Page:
In a rare joint meeting of the Rome, Floyd County and Cave Spring governments, all three entities voted to approve the new local option sales tax distribution agreement for the next decade.
The LOST agreement is a tax revenue sharing agreement that must be renewed every 10 years. Under the new agreement, Rome’s percentage increases from 41.7% to 45.2% and Floyd County’s goes from 56.5% to 53%. Cave Spring’s share stays the same at 1.8% of the proceeds.
“I appreciate that all local governments would take the time to hash this out,” said Rome City Commissioner Jamie Doss.
Additionally, the city and county agreed to swap real estate.
The city will get the Forum River Center and the county will get what is now the Rome-Floyd County Law Enforcement Center. As part of that deal, the Rome Police Department will move to an, at this point, undecided location.
“There’s so much potential downtown and in the River District and a lot of work to be done,” said City Commissioner Mark Cochran.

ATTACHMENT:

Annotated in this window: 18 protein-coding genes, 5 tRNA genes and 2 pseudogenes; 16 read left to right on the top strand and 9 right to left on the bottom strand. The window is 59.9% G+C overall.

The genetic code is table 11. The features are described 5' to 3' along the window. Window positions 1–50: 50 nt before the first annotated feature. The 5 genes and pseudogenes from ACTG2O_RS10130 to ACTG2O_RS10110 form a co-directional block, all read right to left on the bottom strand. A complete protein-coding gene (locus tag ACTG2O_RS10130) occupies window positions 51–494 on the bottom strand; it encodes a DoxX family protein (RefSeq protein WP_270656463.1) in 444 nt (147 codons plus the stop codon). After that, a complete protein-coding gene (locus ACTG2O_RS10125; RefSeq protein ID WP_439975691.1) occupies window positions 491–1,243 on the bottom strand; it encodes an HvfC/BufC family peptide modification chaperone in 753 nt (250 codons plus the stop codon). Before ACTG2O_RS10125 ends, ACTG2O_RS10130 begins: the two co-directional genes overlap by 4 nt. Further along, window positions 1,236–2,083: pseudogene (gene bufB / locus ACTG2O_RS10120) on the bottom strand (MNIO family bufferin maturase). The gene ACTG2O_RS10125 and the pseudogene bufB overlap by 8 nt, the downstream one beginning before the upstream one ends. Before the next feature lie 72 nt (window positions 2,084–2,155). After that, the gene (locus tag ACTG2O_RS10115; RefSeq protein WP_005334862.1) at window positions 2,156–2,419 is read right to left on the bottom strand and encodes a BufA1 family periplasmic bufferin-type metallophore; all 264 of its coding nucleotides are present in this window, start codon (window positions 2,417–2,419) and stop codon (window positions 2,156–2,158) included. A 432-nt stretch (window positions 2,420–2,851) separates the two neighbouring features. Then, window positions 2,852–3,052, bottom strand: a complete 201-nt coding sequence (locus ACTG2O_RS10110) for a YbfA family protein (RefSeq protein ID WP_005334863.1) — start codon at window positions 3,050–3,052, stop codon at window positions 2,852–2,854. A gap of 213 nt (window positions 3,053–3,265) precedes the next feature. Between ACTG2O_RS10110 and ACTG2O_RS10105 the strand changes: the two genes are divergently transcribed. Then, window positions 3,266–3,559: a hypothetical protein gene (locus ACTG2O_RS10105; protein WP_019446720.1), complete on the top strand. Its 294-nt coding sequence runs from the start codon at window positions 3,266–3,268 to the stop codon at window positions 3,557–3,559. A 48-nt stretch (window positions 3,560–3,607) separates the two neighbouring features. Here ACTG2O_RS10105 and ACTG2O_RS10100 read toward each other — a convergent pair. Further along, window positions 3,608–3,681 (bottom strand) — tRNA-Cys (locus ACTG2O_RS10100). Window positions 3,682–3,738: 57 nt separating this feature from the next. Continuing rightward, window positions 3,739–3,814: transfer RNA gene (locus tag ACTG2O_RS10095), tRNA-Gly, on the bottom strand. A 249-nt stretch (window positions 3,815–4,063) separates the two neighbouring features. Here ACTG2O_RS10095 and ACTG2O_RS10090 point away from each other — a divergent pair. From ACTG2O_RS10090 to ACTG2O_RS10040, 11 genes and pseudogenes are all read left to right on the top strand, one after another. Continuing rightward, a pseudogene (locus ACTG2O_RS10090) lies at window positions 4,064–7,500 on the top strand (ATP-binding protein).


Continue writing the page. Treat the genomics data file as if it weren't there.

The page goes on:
The city will also assume ownership of the Third Avenue parking deck, the Town Green, Rotary Plaza and the Chief John Ross Memorial Bridge. The county will receive the Sixth Avenue parking deck and the Marine Armory building, which serves as headquarters for Rome-Floyd Parks and Recreation Department.
One part of the initial deal, the transfer of the Fifth Avenue bridge to the city, was scrapped. Because the construction of the bridge was federally funded, the county was concerned a transfer could complicate future federal funding requests for other projects.
The quick vote Tuesday was in contrast to the sometimes heated negotiations between the Rome and Floyd County officials over the past year. Much of the contention stemmed from several shared services agreements and which entity bore the bulk of the costs.
Rome officials indicated early on in the negotiations that they would request a larger percentage of the revenue. Much of their argument was based on claims the city was getting the short end of the stick on several joint service agreements.
Those joint service agreements cover everything from parks and recreation to sanitation to paving to animal control services.
For a time, the two entities were deadlocked. However, both boards left satisfied with the deal — which gave the county a much needed location for administration and the city an event venue in the heart of downtown Rome.